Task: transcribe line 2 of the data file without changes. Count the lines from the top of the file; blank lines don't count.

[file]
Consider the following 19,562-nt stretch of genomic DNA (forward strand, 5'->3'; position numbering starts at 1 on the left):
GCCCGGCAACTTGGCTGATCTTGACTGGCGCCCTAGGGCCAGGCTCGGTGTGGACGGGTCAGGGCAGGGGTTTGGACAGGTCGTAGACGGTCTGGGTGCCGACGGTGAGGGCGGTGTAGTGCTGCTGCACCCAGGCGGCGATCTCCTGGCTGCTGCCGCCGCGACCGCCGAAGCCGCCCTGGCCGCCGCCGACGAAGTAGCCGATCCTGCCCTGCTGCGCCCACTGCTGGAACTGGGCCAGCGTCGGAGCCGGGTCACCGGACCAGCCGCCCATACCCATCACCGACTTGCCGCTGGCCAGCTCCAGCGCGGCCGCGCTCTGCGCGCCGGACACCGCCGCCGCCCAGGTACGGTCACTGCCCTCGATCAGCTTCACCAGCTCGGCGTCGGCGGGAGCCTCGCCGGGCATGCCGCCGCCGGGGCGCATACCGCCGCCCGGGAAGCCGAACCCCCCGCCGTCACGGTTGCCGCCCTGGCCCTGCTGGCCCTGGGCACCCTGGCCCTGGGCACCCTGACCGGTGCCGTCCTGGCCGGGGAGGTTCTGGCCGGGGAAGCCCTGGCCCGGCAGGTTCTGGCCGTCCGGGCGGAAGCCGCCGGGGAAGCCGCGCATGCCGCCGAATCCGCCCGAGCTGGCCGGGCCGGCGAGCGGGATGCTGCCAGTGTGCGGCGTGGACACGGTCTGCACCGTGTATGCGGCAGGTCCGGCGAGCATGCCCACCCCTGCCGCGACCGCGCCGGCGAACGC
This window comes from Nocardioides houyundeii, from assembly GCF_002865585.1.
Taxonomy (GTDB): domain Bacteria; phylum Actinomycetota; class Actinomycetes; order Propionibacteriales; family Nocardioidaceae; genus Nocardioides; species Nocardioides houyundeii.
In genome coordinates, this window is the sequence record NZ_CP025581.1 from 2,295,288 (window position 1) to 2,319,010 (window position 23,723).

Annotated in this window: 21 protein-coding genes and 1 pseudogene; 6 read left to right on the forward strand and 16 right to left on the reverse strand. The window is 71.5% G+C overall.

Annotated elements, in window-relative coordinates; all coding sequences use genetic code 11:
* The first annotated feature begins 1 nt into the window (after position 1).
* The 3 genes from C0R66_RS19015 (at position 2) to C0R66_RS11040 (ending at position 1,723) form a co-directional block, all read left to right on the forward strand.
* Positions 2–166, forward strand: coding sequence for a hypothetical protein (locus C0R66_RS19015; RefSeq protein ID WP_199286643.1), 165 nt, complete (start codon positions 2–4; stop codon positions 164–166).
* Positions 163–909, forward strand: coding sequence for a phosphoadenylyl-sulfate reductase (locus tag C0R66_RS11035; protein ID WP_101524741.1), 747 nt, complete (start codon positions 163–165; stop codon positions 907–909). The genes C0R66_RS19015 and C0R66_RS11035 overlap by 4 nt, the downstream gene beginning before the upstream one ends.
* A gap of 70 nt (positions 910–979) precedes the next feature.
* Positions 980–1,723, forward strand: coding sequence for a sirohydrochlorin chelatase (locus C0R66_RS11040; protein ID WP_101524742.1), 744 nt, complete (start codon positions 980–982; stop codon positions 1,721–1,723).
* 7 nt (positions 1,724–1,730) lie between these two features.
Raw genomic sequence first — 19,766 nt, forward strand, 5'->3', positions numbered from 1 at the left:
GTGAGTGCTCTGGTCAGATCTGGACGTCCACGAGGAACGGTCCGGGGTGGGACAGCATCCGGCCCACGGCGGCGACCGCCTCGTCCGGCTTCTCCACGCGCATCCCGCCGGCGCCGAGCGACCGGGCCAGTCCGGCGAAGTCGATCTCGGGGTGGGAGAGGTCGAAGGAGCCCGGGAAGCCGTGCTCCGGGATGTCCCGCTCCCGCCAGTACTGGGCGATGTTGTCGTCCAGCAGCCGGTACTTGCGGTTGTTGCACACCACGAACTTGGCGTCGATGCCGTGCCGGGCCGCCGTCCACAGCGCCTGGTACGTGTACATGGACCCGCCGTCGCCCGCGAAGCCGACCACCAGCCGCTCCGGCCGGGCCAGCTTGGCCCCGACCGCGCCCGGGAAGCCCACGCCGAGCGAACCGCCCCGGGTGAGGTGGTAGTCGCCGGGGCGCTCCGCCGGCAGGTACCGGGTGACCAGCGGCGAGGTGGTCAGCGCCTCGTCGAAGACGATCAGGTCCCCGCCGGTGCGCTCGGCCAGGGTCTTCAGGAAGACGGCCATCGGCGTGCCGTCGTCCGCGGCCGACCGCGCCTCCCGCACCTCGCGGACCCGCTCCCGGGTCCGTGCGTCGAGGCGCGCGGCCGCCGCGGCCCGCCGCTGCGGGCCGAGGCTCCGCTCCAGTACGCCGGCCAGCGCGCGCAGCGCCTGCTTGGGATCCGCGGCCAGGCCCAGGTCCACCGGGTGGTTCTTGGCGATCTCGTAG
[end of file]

GCCCGGCAACTTGGCTGATCTTGACTGGCGCCCTAGGGCCAGGCTCGGTGTGGACGGGTCAGGGCAGGGGTTTGGACAGGTCGTAGACGGTCTGGGTGCCGACGGTGAGGGCGGTGTAGTGCTGCTGCACCCAGGCGGCGATCTCCTGGCTGCTGCCGCCGCGACCGCCGAAGCCGCCCTGGCCGCCGCCGACGAAGTAGCCGATCCTGCCCTGCTGCGCCCACTGCTGGAACTGGGCCAGCGTCGGAGCCGGGTCACCGGACCAGCCGCCCATACCCATCACCGACTTGCCGCTGGCCAGCTCCAGCGCGGCCGCGCTCTGCGCGCCGGACACCGCCGCCGCCCAGGTACGGTCACTGCCCTCGATCAGCTTCACCAGCTCGGCGTCGGCGGGAGCCTCGCCGGGCATGCCGCCGCCGGGGCGCATACCGCCGCCCGGGAAGCCGAACCCCCCGCCGTCACGGTTGCCGCCCTGGCCCTGCTGGCCCTGGGCACCCTGGCCCTGGGCACCCTGACCGGTGCCGTCCTGGCCGGGGAGGTTCTGGCCGGGGAAGCCCTGGCCCGGCAGGTTCTGGCCGTCCGGGCGGAAGCCGCCGGGGAAGCCGCGCATGCCGCCGAATCCGCCCGAGCTGGCCGGGCCGGCGAGCGGGATGCTGCCAGTGTGCGGCGTGGACACGGTCTGCACCGTGTATGCGGCAGGTCCGGCGAGCATGCCCACCCCTGCCGCGACCGCGCCGGCGAACGC